From April 27, 1992, until April 14, 2002, plaintiff was supervised by Frank Ameo, the area manager for the Essex, Kearny and Bayonne facilities as well as the CTO manager, operations manager, and station manager for the Essex Station. Part of Ameo's responsibilities included preparation or review of employee performance appraisals every two years. Two particular issues were consistently noted in plaintiff's performance appraisals: (1) his reluctance to work overtime; and (2) as a result, his general lack of productivity. In those categories, plaintiff was frequently rated "below standard." These matters were discussed with plaintiff, who attributed his avoidance of voluntary overtime work to leg fatigue.

On October 16, 2001, plaintiff presented his direct supervisor, John McKenna, with a letter from his treating physician, Dr. Richard Bruno, a psycho-physiologist and Director of the Post-Polio Institute in Englewood. Dr. Bruno diagnosed plaintiff with Post-Polio Syndrome (PPS), a neurological impairment causing progressive muscle weakness, pain and fatigue. He requested "reasonable accommodations" for plaintiff pursuant to the Americans with Disabilities Act (ADA) including:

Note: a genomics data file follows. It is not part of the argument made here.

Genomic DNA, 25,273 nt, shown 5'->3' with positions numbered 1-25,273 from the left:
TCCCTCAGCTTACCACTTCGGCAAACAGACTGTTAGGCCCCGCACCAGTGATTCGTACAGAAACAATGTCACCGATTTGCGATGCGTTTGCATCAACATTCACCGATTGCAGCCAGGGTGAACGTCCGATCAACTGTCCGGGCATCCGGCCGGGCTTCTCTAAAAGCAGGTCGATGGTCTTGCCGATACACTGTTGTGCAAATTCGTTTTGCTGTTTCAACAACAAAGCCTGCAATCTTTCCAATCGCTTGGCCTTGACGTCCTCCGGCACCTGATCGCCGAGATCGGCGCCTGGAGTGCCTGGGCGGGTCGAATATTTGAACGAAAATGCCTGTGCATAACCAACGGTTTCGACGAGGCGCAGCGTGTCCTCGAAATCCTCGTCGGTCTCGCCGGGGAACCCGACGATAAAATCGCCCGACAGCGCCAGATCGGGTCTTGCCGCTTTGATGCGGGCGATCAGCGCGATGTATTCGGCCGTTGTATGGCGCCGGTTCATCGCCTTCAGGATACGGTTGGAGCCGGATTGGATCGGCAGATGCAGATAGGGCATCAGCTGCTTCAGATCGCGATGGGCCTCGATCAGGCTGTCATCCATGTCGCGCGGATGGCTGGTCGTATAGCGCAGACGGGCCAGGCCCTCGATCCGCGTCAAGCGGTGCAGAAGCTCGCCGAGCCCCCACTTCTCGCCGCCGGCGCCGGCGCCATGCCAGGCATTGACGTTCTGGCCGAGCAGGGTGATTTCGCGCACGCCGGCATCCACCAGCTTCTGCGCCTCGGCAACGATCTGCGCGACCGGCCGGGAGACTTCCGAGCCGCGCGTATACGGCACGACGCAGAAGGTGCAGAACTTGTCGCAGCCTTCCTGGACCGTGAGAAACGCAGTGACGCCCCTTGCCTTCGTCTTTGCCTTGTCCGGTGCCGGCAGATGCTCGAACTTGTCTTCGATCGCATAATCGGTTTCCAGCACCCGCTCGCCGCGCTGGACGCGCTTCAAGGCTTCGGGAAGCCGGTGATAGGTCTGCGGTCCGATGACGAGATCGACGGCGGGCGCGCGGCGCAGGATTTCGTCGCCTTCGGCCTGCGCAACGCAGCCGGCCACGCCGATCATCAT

Limited walking, crawling, stooping, bending and climbing stairs, ladders and stacks. Limit overtime and shifts longer than 8 hours.

Moving oil barrels only with forklift.

Use of restroom within 250 feet of work area.

Transport available to drive to units.

Two 15-minute breaks and 30 minutes for lunch.

Increased operation, troubleshooting, and checking units while sitting.